Baddo, please, our children are listening!


I do not have children of mine yet. But, it is better I start fighting for my unborn children since they say prevention is better than cure. I am not a moralist neither do I have the right to judge anyone, but this is a sincere appeal to Olamide, aka Baddo, from a showbiz fanatic and writer.
I know Nigerians are in love with Olamide. I am aware that crucifying him is like crucifying the average people on the street. He represents the street, and his grass to grace story has given hope to many youths.
However, if he continues to sing what he sings, we may need to forbid his music in our houses. Failure to do so means children will continue to become adults quickly, as his lyrics, in most cases, expose them to things we find disturbing for their ears.
Have you taken time to pay attention to the lyrics of most of Olamide’s songs? If you have forgotten all, ‘Who U Epp,’ is still fresh.
Anyone who thinks I am witchhunting the singer or I don’t like his face or music, is wrong. I am possibly his biggest fan. I grew up in Bariga, Lagos, the same humble neigbourhood from where Olamide conquered the music industry. I have experienced the struggle he’s experienced and the state of hopelessness he’s experienced.
So, if sharing the same root is not enough to convince you that I mean well for him, you could as well visit the Internet to read the lyrics of ‘Who U Epp’ and digest them.
Before I had the opportunity of listening to ‘Who U Epp’, the song had become a national anthem of some sort. When I finally listened to it, I fell in love too. How he effortless turns simple things to songs is amazing.
The beauty of the song made many Nigerian artistes to make a version or cover of it. Wande Coal, Phyno, Lil Kesh, Mz Kiss, Chink Ekun and a host of others did different versions. But I noticed that Olamide was unnecessarily vulgar. I say unnecessarily because I believe he could do without some lines and still make sense with the song.
In ‘Who U Epp,’ he said something like, ‘Ye se frapapa, kilo gbena papa. Kini nkan na, kini toti lapa.’ This is the most lewd part I noted in the song.
For those who do not understand the Yoruba dialect, what he said was scornful of the female sexuality. The exact translation of the words are not worthy of being put in print.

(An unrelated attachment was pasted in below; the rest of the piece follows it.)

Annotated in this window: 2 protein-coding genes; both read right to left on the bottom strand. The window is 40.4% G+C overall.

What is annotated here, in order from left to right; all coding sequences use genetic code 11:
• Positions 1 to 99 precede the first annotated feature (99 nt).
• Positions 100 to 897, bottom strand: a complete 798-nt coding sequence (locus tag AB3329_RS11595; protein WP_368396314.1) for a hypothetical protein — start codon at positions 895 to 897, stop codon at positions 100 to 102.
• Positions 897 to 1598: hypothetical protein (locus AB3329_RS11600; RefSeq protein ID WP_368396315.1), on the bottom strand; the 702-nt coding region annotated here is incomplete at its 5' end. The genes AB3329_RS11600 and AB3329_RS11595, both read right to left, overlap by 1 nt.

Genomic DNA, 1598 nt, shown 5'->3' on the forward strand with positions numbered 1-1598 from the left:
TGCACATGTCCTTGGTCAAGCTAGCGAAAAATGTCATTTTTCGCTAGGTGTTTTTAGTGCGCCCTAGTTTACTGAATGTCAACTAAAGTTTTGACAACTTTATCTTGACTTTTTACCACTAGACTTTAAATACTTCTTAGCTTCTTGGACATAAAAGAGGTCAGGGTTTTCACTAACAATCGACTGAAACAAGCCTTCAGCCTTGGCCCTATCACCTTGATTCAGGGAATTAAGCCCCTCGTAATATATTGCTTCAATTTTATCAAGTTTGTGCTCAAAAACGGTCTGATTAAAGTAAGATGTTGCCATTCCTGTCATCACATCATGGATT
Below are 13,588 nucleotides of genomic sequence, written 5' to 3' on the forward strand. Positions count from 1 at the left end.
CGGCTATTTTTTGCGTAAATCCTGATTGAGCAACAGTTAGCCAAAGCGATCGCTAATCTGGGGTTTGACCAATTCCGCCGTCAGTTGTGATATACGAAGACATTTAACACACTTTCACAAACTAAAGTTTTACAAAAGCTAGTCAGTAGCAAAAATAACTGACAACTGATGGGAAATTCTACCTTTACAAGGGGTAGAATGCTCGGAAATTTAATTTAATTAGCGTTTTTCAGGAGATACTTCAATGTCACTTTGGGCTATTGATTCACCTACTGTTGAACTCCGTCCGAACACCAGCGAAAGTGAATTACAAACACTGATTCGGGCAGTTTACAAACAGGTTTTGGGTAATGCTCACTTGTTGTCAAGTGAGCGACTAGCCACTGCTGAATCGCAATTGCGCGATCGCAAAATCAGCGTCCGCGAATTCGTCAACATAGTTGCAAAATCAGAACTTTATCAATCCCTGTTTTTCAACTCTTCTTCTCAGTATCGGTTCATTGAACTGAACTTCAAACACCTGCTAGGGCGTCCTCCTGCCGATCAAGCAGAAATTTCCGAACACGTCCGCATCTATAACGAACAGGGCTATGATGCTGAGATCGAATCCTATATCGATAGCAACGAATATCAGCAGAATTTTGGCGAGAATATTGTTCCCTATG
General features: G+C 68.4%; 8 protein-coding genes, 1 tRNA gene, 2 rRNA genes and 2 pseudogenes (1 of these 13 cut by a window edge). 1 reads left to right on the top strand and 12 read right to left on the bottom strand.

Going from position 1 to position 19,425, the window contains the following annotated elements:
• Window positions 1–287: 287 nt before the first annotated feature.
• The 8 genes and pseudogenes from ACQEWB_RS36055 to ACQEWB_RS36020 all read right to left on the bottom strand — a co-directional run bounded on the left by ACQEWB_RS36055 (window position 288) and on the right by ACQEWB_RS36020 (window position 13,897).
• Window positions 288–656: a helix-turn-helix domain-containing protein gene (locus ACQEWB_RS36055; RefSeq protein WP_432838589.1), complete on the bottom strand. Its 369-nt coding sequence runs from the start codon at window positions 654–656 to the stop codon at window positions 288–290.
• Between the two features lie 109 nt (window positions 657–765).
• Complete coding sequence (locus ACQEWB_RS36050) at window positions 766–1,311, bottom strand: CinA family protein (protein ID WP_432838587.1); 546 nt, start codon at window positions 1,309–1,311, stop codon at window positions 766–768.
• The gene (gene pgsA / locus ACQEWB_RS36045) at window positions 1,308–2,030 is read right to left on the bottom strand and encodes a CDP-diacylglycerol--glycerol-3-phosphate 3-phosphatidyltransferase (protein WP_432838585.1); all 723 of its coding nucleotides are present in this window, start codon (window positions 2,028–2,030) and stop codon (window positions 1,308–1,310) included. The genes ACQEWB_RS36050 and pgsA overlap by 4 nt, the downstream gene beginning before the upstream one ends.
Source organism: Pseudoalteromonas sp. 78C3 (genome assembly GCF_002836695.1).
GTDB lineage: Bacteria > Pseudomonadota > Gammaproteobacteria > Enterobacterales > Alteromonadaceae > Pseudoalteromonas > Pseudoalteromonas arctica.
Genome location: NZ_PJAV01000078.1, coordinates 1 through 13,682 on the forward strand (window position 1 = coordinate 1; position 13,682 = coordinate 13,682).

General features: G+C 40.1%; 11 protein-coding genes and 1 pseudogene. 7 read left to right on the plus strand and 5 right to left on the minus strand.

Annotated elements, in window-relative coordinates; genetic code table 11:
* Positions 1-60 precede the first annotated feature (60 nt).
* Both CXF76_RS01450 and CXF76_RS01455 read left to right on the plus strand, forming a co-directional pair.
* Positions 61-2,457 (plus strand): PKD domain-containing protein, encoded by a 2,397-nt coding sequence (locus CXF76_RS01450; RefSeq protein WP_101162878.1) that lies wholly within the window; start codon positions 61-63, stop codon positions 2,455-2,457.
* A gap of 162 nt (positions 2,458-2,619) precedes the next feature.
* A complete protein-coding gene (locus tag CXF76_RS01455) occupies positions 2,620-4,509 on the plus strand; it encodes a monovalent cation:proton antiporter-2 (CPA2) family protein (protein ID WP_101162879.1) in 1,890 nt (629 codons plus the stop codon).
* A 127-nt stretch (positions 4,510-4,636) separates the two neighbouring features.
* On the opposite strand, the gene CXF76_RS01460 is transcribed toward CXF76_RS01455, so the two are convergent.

Inasmuch as music has no limitation and there is freedom of speech, we should be aware that music is a viable tool for education. What we put out there has a way of influencing the people who listen to it, especially the young ones. When we say violence is okay, demeaning women is okay and alcoholism is okay, it has a way of affecting the society at large. I mean the mindset of people who are looking up to such singers.
Though ‘raunchy’ lyrics seem to have become Olamide’s signature and it is working for him, for the sake of our children, he should apply caution. In other words, he should start using his music to educate and inspire the young ones. He did it with a song like ‘Melo Melo’ and a few others. So, it is something he can do.
In a recent conversation with a leading gospel DJ in Nigeria, Afojeare Campbell, aka DJ Gospoeralla, he compared music with soccer. According to him, music that came out of Nigeria in the past taught people about life and it was inspirational in a way.
He said, “The likes of Segun Odegbami and Muda Lawal played real football in Nigeria, but there was no money to take home. Jay Jay Okocha came and made all the money. It is similar with the music of today and then. Those who started it, produced music that one could relate with. But they didn’t make so much money. The younger ones are just making noise nowadays; we have been pushing for good music and family entertainment.”